You are doing a great job here of explaining things, but I have to correct you on one MAJOR point.
"however, if your 1G network is connected to a 1M network, then your server buffer size should be 1/1000 the size to maintain the correct latency, but your desktop has no way of knowing that there is a 1m link somewhere in the middle."
Um, no. The closest we know to a correct figure for buffering is the square root(flows) * bandwidth* delay product of the next hop.
Bandwidth as humans measure it is X Mbit/sec, and as computers do, it
bits/nanosec and this distinction trips us up. Also the 1G network generally has very low delay, and the 1Mbit network very high.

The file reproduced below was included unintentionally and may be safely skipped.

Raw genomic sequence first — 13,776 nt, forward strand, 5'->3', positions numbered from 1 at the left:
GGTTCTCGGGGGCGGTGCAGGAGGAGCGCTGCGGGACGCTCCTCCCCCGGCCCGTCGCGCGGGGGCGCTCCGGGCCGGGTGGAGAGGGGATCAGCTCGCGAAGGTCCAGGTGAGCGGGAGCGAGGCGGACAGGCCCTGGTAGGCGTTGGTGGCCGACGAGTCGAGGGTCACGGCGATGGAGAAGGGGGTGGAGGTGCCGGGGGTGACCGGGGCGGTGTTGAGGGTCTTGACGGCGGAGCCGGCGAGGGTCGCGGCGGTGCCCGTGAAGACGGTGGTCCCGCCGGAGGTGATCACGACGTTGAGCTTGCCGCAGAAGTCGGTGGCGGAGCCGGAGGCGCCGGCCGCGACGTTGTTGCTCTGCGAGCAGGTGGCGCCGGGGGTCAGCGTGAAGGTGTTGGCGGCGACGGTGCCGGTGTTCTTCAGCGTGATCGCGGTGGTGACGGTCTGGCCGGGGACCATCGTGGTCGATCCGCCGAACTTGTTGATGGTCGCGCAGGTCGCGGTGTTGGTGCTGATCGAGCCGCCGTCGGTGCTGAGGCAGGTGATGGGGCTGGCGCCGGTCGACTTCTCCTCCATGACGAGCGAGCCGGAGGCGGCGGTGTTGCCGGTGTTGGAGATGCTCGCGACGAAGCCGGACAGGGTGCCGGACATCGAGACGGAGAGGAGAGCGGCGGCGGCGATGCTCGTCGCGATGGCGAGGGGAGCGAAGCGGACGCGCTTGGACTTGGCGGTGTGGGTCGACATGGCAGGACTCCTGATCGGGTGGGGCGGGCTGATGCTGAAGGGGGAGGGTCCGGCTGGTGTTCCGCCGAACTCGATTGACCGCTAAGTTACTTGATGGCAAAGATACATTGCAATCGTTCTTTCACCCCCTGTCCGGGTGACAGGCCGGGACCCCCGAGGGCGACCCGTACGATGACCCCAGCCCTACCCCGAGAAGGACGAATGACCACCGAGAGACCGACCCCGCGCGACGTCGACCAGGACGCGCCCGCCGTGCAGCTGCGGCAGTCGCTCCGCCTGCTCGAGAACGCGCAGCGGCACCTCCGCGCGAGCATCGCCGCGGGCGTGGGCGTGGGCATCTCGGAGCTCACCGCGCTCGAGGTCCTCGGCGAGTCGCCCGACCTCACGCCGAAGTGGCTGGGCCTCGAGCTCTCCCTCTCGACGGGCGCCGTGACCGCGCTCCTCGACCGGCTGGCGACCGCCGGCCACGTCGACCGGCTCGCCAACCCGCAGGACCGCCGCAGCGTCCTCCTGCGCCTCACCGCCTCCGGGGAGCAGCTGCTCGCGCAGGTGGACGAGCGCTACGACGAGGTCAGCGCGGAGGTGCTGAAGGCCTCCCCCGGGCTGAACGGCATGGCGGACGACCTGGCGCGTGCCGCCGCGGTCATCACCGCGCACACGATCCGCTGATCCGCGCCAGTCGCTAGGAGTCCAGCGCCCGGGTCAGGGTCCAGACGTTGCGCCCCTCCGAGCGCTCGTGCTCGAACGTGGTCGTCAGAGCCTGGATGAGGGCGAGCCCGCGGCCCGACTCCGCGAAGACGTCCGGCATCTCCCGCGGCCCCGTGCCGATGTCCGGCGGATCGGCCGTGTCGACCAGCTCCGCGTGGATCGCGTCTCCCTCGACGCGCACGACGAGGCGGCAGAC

I recently shot myself in the foot here myself, I was doing some shell scripting that assumed a linear relationship of buffers to speed for tc, and those estimates got very wrong, quickly. It rather bugs me that there is no sqrt() call in the shell, you have to simulate one using echo "sqrt(the bdp)" | bc -i or something like that.
Assuming delay is a constant, (and delay is not!), doing some tons of square roots
for practice of common figures, tossing in nearly random numbers for the above values, straightened out my assumptions and thinking and code considerably.